JUBA, SEPTEMBER 20, 2023 (SUDANS POST) – At least 70 South Sudanese employees of the Kenyan UAP Insurance Company have complained of unfair treatment, citing their lower pay compared to their foreign colleagues as an example.
The employees, who staged a sit-in at the company premises, alleged that the work environment was unfair and characterized by harassment and mediation. They also claimed that the company ignored their attempts to raise these issues with management, silencing them.
A representative of the staff, who spoke to Sudans Post on condition of anonymity, said they have taken the matter to the national ministry of labor, which will be meeting them and the UAP company management to resolve the problem.
“Working in the Company in the same position as any other, there should be fairness, fairness to what the staff has in his or her capacity according to what he or she contributes, to the overall section of the Company,” he explained.
The staff member said the company has a policy of promoting foreign nationals working in the company but does not do the same for nationals.
“There is a difference between nationals and expatriates. National staff take 10 years and have no progression in terms of promotion, but the expatriate comes as an assistant and then is promoted until they reach a managerial post without doing the same to the junior national staff,” he said.
“So, when they move, they make sure that they groom someone in Nairobi to come and take over until over ten years he goes, that makes the end,” added the source.
The staff member said that the justification given by the management for the promotion of foreign staff is the claim that the national staff do not have the capacity needed for certain positions, a claim the source dismissed as untrue.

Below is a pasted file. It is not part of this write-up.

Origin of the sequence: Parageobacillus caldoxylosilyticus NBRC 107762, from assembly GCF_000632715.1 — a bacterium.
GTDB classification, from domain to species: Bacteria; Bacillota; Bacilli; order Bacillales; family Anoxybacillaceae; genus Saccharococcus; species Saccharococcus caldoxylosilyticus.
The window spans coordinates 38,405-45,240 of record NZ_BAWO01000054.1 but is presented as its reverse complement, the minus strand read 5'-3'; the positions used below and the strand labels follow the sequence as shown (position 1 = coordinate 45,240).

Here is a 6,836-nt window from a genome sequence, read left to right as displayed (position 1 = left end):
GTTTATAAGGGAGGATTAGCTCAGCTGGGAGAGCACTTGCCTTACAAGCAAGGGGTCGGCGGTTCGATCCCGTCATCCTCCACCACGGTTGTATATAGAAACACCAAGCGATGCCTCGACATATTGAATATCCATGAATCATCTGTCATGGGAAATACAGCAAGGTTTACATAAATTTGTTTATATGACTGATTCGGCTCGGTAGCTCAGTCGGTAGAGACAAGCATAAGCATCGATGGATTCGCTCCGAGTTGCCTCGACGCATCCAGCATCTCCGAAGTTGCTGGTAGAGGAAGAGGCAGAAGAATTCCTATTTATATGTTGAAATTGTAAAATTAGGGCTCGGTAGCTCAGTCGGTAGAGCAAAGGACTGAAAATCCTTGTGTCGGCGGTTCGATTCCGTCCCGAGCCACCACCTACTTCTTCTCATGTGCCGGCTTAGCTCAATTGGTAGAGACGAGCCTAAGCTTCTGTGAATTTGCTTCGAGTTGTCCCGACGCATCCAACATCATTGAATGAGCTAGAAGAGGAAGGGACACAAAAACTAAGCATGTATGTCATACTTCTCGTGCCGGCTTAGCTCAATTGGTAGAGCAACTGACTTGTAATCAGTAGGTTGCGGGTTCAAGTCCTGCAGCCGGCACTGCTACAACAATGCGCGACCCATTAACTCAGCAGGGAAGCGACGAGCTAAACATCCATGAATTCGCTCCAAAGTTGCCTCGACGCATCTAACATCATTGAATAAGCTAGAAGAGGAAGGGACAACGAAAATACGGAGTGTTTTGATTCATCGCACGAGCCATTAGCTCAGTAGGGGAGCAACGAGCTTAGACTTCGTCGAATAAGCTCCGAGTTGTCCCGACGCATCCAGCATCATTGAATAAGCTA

He added that the payment is less than a hundred dollars and that national staff are not given benefits when they leave.
“The payment is less than a hundred dollars, though they introduce allowances which are also less. We are paid less while these expatriates are paid higher than us,” he said.
“Many of us who are terminated are gone without benefits, but when Kenyan expatriates go out, they have their benefits in place,” the source added.
He also mentioned that they have given the authorities enough time, but they have not responded to them.
“A lot has caused fear within the staff that you cannot mention your issues affecting us, because when you talk, you suspect you will be dismissed or threatened, so you have to protect yourselves,” the staff member said.
The source stated that after failing to get a response to their grievances from their direct supervisors, they took the matter further to the company board, which the staff said has also failed to produce any remedy to the problems they raised.
“Then they responded that they couldn’t do anything, so we came and thought okay then what is next, we came and said the board, so we forwarded it to the board around May, so the board responded that they would deliberate on it in June,” he said.
“Since then, they didn’t get back to us, we reminded again telling them we are still waiting for their feedback until now. This prompted us to have this sit-down strike until our issues are resolved. We then again wrote to them that we need this to be resolved so we can have peace of mind to work, but they ignored it,” he concluded.
Sudans Post attempts to reach the UAP management were unsuccessful.
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